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Any sort of break up is never easy. It's the way you deal with it, though, that helps you move on.
If you resort to sitting in your bedroom shoveling pizza into your mouth, crying and never seeing your mates, then you're never going to get over it. Whereas if you carry on as normal, injecting as much humour into your life as possible, you'll get over it a lot quicker in my experience.
Nick Lutz didn't mope around watching rom coms after splitting from his girlfriend, instead he looked for a silver lining. And this showed when his ex sent him an apology letter.
But, instead of taking it seriously he critiqued it and gave her a grade.
When your ex writes you an apology letter so you grade it to send it back pic.twitter.com/MczdjcCiil
- Nick Lutz (@NickLutz12) February 17, 2017
The letter, which he shared on Twitter back in February implies there was a lot of 'taking for granted' and some suspected cheating on her part, which drove him to ending the relationship.
In his feedback he claimed to appreciate the four page letter, though gives it a score of 61 out of 100, awarding her a measly D-.
In his final paragraph of feedback he wrote: "Long intro, short conclusion.
"Strong hypothesis but nothing to back it up. Details are important. If you want to be believed, back it up with proof.
"You claimed that cheating never occurred, but place blame on yourself - what for? Need to stop contradicting your own story and pick a side.
"While this gesture is appreciated, I would prefer details over statements.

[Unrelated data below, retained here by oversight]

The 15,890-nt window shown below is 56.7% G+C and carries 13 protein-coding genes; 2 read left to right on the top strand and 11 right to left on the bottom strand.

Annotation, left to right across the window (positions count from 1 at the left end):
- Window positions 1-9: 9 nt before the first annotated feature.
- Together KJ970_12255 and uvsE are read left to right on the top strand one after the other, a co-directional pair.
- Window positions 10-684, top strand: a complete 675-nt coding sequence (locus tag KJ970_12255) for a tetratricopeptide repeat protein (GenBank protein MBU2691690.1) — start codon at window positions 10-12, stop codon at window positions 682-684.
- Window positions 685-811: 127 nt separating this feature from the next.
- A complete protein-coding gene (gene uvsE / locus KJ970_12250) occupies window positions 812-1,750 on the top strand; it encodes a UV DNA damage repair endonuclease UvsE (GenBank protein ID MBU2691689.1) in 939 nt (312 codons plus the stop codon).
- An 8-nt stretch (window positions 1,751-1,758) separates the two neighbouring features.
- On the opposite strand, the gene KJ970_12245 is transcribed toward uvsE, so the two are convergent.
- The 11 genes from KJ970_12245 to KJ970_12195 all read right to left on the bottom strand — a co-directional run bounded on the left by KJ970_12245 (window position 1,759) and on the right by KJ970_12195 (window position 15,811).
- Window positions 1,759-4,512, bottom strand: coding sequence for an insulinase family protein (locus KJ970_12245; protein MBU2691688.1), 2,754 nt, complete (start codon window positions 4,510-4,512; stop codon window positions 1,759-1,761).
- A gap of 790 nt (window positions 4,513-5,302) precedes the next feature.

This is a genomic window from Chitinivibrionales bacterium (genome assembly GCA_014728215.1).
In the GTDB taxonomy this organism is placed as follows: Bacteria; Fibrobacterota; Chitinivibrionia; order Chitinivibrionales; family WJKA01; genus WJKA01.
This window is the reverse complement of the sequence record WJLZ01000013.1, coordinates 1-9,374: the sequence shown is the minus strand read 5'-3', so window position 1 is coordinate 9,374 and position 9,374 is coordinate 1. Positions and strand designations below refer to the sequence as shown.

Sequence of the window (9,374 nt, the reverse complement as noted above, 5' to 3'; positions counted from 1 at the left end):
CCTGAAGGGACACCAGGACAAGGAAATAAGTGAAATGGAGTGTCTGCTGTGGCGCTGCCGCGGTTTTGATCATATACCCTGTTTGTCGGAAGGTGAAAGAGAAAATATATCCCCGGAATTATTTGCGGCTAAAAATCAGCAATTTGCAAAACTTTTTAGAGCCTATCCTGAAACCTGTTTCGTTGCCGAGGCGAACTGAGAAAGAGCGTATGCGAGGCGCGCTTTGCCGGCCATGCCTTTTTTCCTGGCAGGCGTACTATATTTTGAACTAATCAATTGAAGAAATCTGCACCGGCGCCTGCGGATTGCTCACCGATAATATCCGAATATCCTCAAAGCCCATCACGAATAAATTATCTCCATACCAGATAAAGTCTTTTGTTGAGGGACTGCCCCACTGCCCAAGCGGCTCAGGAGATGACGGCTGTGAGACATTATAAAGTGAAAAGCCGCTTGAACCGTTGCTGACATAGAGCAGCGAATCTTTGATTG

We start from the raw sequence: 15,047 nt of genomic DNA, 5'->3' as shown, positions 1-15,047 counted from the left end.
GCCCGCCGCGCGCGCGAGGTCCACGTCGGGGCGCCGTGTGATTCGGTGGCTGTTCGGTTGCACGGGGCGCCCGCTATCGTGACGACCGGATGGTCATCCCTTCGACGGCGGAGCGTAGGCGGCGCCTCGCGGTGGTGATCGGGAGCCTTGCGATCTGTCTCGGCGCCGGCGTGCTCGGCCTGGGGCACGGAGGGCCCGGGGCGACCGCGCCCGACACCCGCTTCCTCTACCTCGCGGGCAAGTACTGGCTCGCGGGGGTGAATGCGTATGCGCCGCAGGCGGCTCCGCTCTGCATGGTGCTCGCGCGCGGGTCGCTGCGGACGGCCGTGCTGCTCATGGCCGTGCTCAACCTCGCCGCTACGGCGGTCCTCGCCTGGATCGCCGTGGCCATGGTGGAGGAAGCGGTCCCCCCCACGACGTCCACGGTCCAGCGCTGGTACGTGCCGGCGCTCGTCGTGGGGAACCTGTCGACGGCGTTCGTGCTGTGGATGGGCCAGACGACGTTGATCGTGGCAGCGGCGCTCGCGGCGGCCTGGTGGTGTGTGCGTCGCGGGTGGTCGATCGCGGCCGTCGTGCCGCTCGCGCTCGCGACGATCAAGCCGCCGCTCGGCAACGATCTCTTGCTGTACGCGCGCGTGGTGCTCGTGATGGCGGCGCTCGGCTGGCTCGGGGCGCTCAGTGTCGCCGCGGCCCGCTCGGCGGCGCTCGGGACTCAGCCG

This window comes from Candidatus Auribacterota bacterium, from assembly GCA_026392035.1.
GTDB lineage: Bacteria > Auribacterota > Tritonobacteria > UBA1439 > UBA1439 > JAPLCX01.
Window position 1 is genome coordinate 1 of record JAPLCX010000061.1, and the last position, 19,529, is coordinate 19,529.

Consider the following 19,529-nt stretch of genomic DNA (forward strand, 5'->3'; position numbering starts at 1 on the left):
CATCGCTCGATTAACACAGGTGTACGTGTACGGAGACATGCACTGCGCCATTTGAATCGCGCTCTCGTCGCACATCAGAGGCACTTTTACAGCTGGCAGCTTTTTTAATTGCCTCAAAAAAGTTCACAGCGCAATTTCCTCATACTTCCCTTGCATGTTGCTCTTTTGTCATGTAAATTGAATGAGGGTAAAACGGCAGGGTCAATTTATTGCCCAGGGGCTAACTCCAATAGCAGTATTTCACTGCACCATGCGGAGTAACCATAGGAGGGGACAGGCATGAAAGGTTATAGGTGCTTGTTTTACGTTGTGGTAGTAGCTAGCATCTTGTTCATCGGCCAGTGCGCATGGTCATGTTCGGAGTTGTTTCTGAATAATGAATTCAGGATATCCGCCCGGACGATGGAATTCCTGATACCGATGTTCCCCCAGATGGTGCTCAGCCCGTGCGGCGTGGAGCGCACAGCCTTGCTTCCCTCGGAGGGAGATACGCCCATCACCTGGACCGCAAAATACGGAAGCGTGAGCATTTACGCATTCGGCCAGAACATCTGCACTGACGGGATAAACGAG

"Revision for half credit will be accepted,
The viral post has reared its head again, as Complex reports that Nick has been suspended from his college for the 2017 fall semester.
According to the Miami Herald his ex wasn't too big a fan of the mark she received and so went to his uni to complain about him, claiming he had cyber bullied her.
The University of Central Florida (UCF) reviewed the allegations and then decided to suspend him for the summer and fall semesters for violating the 'disruptive conduct' and 'harmful behavior' sections of the university's conduct code.
He shared a post on Facebook which shows his attorney going to town on the college following the decision.
In the caption of the post he wrote: "As most of you know, I graded an apology letter written to me, then proceeded to post it on twitter, where many people then saw it and reacted to it.
"Since that time, UCF then decided to suspend me for an entire semester with additional punishments added on top. It has caused much stress for my family and myself, this also violates my first amendment right to freedom of expression, no matter who agrees or disagrees with it.
"As a result, I am sharing this story to alert everyone, including the 60k+ students of UCF, that our school is deciding what posts they like and dislike; We should all be scared and stand-up to this type of action!
"We have appealed this decision by UCF and I hope for everyone to catch my interview for more information on ABC news tonight at 6:00! Please write to UCF or share this post to allow freedom of expression for all students."
Nick's lawyer wrote a seven page letter to UCF explaining the reasons why he shouldn't be punished. One of the main points is that the girl never being identified.
Courtney Gilmartin, spokeswoman for the university, said: "It's important to understand that the process in this case may yet not be complete."
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